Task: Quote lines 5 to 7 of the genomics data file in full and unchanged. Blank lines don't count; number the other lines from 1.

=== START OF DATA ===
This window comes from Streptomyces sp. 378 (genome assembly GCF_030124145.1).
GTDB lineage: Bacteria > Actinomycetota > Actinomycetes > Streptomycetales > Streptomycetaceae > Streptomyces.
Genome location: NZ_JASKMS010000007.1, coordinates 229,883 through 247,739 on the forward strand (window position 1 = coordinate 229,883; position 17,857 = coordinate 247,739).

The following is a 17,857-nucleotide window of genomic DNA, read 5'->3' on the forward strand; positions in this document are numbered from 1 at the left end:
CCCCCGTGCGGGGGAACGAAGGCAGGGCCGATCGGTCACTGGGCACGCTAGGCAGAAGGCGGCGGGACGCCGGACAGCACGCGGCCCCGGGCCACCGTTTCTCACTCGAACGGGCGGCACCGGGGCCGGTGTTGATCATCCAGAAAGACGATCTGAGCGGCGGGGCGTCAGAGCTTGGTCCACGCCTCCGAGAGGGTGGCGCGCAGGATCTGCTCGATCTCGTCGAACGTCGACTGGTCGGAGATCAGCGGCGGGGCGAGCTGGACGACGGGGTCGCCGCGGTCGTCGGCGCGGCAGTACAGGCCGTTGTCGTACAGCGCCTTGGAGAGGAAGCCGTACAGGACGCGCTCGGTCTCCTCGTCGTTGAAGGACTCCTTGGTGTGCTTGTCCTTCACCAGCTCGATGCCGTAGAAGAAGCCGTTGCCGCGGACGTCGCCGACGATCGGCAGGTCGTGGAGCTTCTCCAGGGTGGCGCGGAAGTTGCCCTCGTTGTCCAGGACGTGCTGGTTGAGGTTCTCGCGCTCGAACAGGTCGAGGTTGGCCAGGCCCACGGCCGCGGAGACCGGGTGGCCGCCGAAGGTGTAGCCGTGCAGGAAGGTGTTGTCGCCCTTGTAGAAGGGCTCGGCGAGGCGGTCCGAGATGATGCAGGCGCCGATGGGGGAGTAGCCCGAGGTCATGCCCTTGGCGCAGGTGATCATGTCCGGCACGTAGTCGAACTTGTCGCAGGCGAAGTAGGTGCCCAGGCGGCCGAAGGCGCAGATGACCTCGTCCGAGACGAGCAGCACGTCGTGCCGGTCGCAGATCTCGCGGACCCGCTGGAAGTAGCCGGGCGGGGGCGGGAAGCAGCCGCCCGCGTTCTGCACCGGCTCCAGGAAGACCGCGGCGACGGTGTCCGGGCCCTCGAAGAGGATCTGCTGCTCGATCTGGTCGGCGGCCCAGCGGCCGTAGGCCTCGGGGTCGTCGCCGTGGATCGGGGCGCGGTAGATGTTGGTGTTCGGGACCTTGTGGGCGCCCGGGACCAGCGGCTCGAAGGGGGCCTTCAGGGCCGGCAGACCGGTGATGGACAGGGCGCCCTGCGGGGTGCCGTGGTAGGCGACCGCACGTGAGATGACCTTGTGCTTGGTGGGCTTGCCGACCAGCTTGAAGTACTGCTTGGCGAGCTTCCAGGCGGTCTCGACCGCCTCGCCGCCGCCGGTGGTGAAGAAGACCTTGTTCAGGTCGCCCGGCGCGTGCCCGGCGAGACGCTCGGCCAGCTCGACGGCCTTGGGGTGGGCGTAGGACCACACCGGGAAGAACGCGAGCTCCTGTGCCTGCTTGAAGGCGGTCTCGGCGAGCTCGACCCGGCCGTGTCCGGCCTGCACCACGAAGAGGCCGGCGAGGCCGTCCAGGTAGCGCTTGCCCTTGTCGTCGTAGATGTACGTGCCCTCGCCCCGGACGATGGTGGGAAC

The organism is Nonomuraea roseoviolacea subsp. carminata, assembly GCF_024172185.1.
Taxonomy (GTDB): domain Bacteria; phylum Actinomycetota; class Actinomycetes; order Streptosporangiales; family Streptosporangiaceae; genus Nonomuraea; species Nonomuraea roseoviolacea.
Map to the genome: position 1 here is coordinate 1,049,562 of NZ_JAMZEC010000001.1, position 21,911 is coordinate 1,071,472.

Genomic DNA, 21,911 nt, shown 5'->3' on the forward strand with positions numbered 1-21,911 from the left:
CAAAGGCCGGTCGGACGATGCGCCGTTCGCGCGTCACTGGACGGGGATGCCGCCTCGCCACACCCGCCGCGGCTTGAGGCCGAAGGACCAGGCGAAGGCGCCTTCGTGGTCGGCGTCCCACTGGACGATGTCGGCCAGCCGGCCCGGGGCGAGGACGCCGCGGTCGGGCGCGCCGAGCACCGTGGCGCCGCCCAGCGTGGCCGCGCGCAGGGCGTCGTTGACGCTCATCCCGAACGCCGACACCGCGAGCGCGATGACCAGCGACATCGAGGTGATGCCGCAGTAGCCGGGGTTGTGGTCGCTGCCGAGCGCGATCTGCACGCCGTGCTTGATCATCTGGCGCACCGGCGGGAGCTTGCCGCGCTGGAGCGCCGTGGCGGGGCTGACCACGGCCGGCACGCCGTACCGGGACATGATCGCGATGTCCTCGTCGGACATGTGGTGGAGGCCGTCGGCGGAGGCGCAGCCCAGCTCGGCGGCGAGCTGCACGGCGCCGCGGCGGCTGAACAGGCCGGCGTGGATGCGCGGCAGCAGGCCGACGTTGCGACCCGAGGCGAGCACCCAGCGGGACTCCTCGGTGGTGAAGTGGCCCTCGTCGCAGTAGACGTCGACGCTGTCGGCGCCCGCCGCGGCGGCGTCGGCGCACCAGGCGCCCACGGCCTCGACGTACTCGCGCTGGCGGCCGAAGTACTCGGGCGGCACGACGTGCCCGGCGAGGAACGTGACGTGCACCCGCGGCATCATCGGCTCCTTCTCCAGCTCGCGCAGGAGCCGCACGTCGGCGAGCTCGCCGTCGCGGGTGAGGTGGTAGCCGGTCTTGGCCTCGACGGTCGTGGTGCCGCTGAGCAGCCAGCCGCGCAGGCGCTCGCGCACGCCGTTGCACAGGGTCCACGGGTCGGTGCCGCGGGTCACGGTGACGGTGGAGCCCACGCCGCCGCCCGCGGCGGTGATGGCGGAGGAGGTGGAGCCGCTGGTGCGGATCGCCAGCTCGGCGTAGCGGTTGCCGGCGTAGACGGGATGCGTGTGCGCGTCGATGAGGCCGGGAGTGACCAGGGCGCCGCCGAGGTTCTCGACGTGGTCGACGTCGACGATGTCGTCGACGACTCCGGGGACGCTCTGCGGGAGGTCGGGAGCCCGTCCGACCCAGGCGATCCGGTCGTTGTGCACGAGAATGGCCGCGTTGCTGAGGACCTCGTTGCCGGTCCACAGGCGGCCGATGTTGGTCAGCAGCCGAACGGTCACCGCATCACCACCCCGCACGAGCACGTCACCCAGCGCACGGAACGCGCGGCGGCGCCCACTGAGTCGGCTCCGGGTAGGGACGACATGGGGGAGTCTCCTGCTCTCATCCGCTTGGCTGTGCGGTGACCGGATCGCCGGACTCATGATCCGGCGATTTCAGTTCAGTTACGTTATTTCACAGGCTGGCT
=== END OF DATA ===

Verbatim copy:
CCCCCGTGCGGGGGAACGAAGGCAGGGCCGATCGGTCACTGGGCACGCTAGGCAGAAGGCGGCGGGACGCCGGACAGCACGCGGCCCCGGGCCACCGTTTCTCACTCGAACGGGCGGCACCGGGGCCGGTGTTGATCATCCAGAAAGACGATCTGAGCGGCGGGGCGTCAGAGCTTGGTCCACGCCTCCGAGAGGGTGGCGCGCAGGATCTGCTCGATCTCGTCGAACGTCGACTGGTCGGAGATCAGCGGCGGGGCGAGCTGGACGACGGGGTCGCCGCGGTCGTCGGCGCGGCAGTACAGGCCGTTGTCGTACAGCGCCTTGGAGAGGAAGCCGTACAGGACGCGCTCGGTCTCCTCGTCGTTGAAGGACTCCTTGGTGTGCTTGTCCTTCACCAGCTCGATGCCGTAGAAGAAGCCGTTGCCGCGGACGTCGCCGACGATCGGCAGGTCGTGGAGCTTCTCCAGGGTGGCGCGGAAGTTGCCCTCGTTGTCCAGGACGTGCTGGTTGAGGTTCTCGCGCTCGAACAGGTCGAGGTTGGCCAGGCCCACGGCCGCGGAGACCGGGTGGCCGCCGAAGGTGTAGCCGTGCAGGAAGGTGTTGTCGCCCTTGTAGAAGGGCTCGGCGAGGCGGTCCGAGATGATGCAGGCGCCGATGGGGGAGTAGCCCGAGGTCATGCCCTTGGCGCAGGTGATCATGTCCGGCACGTAGTCGAACTTGTCGCAGGCGAAGTAGGTGCCCAGGCGGCCGAAGGCGCAGATGACCTCGTCCGAGACGAGCAGCACGTCGTGCCGGTCGCAGATCTCGCGGACCCGCTGGAAGTAGCCGGGCGGGGGCGGGAAGCAGCCGCCCGCGTTCTGCACCGGCTCCAGGAAGACCGCGGCGACGGTGTCCGGGCCCTCGAAGAGGATCTGCTGCTCGATCTGGTCGGCGGCCCAGCGGCCGTAGGCCTCGGGGTCGTCGCCGTGGATCGGGGCGCGGTAGATGTTGGTGTTCGGGACCTTGTGGGCGCCCGGGACCAGCGGCTCGAAGGGGGCCTTCAGGGCCGGCAGACCGGTGATGGACAGGGCGCCCTGCGGGGTGCCGTGGTAGGCGACCGCACGTGAGATGACCTTGTGCTTGGTGGGCTTGCCGACCAGCTTGAAGTACTGCTTGGCGAGCTTCCAGGCGGTCTCGACCGCCTCGCCGCCGCCGGTGGTGAAGAAGACCTTGTTCAGGTCGCCCGGCGCGTGCCCGGCGAGACGCTCGGCCAGCTCGACGGCCTTGGGGTGGGCGTAGGACCACACCGGGAAGAACGCGAGCTCCTGTGCCTGCTTGAAGGCGGTCTCGGCGAGCTCGACCCGGCCGTGTCCGGCCTGCACCACGAAGAGGCCGGCGAGGCCGTCCAGGTAGCGCTTGCCCTTGTCGTCGTAGATGTACGTGCCCTCGCCCCGGACGATGGTGGGAAC

The organism is Nonomuraea roseoviolacea subsp. carminata, assembly GCF_024172185.1.
Taxonomy (GTDB): domain Bacteria; phylum Actinomycetota; class Actinomycetes; order Streptosporangiales; family Streptosporangiaceae; genus Nonomuraea; species Nonomuraea roseoviolacea.